National Guardsmen and emergency management officials in 13 western Kentucky counties spent last week responding to an earthquake that hadn’t actually occurred.
The exercise simulated response to a magnitude 7.5 earthquake hitting at 3 a.m. CST last Tuesday along the New Madrid fault.
Col. Phil Miller, spokesman for the Kentucky National Guard, said soldiers assessed damage and conducted search and rescue. The participants worked on the assumption that telephone communications would not be working, Miller said.
The Guard broke up into small teams and spread across the area, working with emergency management officials in Ballard, Calloway, Carlisle, Daviess, Fulton, Graves, Henderson, Hickman, Livingston, Lyon, Marshall, McCracken and Muhlenberg counties.
Helicopters were used to carry small teams throughout the counties for relief, Miller said. Part of the exercise involved soldiers shooting video from the air and beaming it to other places using satellites, which would allow emergency managers to decide what areas have been hit the worst and how to respond, Miller said.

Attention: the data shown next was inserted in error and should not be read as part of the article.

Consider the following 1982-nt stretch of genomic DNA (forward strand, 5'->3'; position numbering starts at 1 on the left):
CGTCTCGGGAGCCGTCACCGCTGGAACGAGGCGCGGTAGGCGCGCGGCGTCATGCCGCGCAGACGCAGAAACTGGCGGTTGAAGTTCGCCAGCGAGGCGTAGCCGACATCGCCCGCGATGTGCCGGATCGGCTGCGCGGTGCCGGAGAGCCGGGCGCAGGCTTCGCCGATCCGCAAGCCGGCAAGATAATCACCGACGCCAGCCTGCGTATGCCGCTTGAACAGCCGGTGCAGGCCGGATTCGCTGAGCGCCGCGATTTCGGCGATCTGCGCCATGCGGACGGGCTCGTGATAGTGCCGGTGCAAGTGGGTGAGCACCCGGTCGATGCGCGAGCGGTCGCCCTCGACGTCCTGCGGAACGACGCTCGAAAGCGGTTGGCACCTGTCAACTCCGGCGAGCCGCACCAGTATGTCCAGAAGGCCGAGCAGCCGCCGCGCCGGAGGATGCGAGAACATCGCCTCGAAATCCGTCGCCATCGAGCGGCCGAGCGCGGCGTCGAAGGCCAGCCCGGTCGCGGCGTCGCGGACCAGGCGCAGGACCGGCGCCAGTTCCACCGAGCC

The drill was the first chance for the National Guard’s new 123rd Contingency Response Group to practice. The group is the first of the kind anywhere in the Air National Guard, Miller said. It includes troops based in Louisville and at Travis Air Force Base in California. Troops landed a C-130 plane at the Owensboro airport and set up air-based operations there.
Land-based operations will be based in Greenville, and communications stations will be set up in Madisonville and in Mayfield at the Kentucky State Police post on U.S. 45.
Information from: The Paducah Sun, http://www.paducahsun.com
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